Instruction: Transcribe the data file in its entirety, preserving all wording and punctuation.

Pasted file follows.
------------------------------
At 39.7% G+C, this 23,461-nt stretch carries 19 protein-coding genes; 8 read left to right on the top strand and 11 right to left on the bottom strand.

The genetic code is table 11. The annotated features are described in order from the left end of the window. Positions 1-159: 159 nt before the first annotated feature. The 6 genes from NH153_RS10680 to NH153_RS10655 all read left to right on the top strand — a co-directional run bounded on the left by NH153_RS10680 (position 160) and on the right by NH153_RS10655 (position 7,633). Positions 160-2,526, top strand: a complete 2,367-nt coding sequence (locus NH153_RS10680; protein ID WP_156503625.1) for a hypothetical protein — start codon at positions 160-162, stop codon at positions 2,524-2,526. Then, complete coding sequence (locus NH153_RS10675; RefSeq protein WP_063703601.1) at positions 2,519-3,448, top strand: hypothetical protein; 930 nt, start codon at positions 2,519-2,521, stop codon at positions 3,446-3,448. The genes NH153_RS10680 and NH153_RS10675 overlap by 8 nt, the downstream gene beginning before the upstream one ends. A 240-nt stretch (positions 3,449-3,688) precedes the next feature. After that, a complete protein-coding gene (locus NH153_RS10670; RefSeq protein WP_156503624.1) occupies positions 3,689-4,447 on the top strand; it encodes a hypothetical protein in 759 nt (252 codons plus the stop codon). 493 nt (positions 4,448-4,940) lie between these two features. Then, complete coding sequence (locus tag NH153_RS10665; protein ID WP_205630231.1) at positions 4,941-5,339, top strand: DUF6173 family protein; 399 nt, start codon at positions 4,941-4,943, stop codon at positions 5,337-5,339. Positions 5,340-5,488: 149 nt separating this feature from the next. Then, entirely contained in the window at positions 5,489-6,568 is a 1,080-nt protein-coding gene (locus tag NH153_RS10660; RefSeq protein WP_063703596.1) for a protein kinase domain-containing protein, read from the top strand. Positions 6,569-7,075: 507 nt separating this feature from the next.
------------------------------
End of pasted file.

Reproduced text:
At 39.7% G+C, this 23,461-nt stretch carries 19 protein-coding genes; 8 read left to right on the top strand and 11 right to left on the bottom strand.

The genetic code is table 11. The annotated features are described in order from the left end of the window. Positions 1-159: 159 nt before the first annotated feature. The 6 genes from NH153_RS10680 to NH153_RS10655 all read left to right on the top strand — a co-directional run bounded on the left by NH153_RS10680 (position 160) and on the right by NH153_RS10655 (position 7,633). Positions 160-2,526, top strand: a complete 2,367-nt coding sequence (locus NH153_RS10680; protein ID WP_156503625.1) for a hypothetical protein — start codon at positions 160-162, stop codon at positions 2,524-2,526. Then, complete coding sequence (locus NH153_RS10675; RefSeq protein WP_063703601.1) at positions 2,519-3,448, top strand: hypothetical protein; 930 nt, start codon at positions 2,519-2,521, stop codon at positions 3,446-3,448. The genes NH153_RS10680 and NH153_RS10675 overlap by 8 nt, the downstream gene beginning before the upstream one ends. A 240-nt stretch (positions 3,449-3,688) precedes the next feature. After that, a complete protein-coding gene (locus NH153_RS10670; RefSeq protein WP_156503624.1) occupies positions 3,689-4,447 on the top strand; it encodes a hypothetical protein in 759 nt (252 codons plus the stop codon). 493 nt (positions 4,448-4,940) lie between these two features. Then, complete coding sequence (locus tag NH153_RS10665; protein ID WP_205630231.1) at positions 4,941-5,339, top strand: DUF6173 family protein; 399 nt, start codon at positions 4,941-4,943, stop codon at positions 5,337-5,339. Positions 5,340-5,488: 149 nt separating this feature from the next. Then, entirely contained in the window at positions 5,489-6,568 is a 1,080-nt protein-coding gene (locus tag NH153_RS10660; RefSeq protein WP_063703596.1) for a protein kinase domain-containing protein, read from the top strand. Positions 6,569-7,075: 507 nt separating this feature from the next.